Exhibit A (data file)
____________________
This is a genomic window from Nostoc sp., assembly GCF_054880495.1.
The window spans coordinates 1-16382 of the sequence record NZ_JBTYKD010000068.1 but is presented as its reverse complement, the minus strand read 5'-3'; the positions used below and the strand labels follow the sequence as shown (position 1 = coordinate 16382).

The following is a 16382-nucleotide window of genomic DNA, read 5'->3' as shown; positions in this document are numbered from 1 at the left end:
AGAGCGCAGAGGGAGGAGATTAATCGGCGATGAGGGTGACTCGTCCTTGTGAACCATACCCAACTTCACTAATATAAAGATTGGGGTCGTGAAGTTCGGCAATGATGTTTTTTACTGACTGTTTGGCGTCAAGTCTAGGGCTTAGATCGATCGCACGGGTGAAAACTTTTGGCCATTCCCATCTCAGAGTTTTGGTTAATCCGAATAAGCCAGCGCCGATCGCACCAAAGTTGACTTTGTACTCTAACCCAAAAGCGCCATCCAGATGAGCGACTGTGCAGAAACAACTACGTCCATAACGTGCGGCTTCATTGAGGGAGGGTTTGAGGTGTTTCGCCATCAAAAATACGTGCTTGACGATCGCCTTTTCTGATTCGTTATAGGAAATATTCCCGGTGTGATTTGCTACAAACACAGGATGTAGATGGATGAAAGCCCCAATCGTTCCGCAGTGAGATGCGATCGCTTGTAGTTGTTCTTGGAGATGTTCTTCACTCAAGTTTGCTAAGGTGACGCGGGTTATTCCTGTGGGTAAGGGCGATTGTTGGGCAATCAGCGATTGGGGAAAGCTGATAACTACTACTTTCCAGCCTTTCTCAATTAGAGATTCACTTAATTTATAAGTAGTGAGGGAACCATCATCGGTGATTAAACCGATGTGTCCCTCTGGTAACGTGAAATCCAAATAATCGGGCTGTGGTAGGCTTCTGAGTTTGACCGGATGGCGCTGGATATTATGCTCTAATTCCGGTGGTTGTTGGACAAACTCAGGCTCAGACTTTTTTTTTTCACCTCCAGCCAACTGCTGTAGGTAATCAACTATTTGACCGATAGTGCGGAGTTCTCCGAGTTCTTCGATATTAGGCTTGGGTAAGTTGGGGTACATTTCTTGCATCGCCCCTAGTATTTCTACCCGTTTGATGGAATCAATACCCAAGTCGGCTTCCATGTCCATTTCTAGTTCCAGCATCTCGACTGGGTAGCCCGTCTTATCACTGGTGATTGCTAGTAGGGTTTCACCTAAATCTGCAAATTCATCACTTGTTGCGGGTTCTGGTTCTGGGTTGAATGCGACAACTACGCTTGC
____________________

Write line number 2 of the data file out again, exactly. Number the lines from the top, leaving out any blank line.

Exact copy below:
The window spans coordinates 1-16382 of the sequence record NZ_JBTYKD010000068.1 but is presented as its reverse complement, the minus strand read 5'-3'; the positions used below and the strand labels follow the sequence as shown (position 1 = coordinate 16382).